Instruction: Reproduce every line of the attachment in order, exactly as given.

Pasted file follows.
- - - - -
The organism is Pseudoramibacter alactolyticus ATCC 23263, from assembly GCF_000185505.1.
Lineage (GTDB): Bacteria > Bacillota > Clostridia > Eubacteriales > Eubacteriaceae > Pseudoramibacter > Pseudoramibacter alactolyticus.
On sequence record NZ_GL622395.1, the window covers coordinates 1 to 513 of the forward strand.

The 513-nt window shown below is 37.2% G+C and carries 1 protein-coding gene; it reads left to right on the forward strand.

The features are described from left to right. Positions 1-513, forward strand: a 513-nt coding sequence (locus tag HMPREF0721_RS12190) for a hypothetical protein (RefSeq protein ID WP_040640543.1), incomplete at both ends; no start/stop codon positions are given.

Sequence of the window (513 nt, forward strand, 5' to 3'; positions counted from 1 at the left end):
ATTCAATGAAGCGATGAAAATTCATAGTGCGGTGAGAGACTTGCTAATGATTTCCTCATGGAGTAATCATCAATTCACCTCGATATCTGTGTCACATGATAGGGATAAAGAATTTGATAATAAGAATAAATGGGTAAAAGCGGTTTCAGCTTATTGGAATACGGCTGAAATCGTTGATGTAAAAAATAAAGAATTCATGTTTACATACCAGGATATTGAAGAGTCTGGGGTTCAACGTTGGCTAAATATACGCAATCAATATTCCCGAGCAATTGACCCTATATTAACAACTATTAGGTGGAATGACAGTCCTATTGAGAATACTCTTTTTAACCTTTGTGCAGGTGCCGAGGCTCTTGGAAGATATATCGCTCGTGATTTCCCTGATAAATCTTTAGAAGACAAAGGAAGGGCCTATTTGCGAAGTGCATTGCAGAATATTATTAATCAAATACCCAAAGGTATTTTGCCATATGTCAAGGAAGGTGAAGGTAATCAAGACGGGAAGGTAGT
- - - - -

The organism is Pseudoramibacter alactolyticus ATCC 23263, from assembly GCF_000185505.1.
Lineage (GTDB): Bacteria > Bacillota > Clostridia > Eubacteriales > Eubacteriaceae > Pseudoramibacter > Pseudoramibacter alactolyticus.
On sequence record NZ_GL622395.1, the window covers coordinates 1 to 513 of the forward strand.

The 513-nt window shown below is 37.2% G+C and carries 1 protein-coding gene; it reads left to right on the forward strand.

The features are described from left to right. Positions 1-513, forward strand: a 513-nt coding sequence (locus tag HMPREF0721_RS12190) for a hypothetical protein (RefSeq protein ID WP_040640543.1), incomplete at both ends; no start/stop codon positions are given.

Sequence of the window (513 nt, forward strand, 5' to 3'; positions counted from 1 at the left end):
ATTCAATGAAGCGATGAAAATTCATAGTGCGGTGAGAGACTTGCTAATGATTTCCTCATGGAGTAATCATCAATTCACCTCGATATCTGTGTCACATGATAGGGATAAAGAATTTGATAATAAGAATAAATGGGTAAAAGCGGTTTCAGCTTATTGGAATACGGCTGAAATCGTTGATGTAAAAAATAAAGAATTCATGTTTACATACCAGGATATTGAAGAGTCTGGGGTTCAACGTTGGCTAAATATACGCAATCAATATTCCCGAGCAATTGACCCTATATTAACAACTATTAGGTGGAATGACAGTCCTATTGAGAATACTCTTTTTAACCTTTGTGCAGGTGCCGAGGCTCTTGGAAGATATATCGCTCGTGATTTCCCTGATAAATCTTTAGAAGACAAAGGAAGGGCCTATTTGCGAAGTGCATTGCAGAATATTATTAATCAAATACCCAAAGGTATTTTGCCATATGTCAAGGAAGGTGAAGGTAATCAAGACGGGAAGGTAGT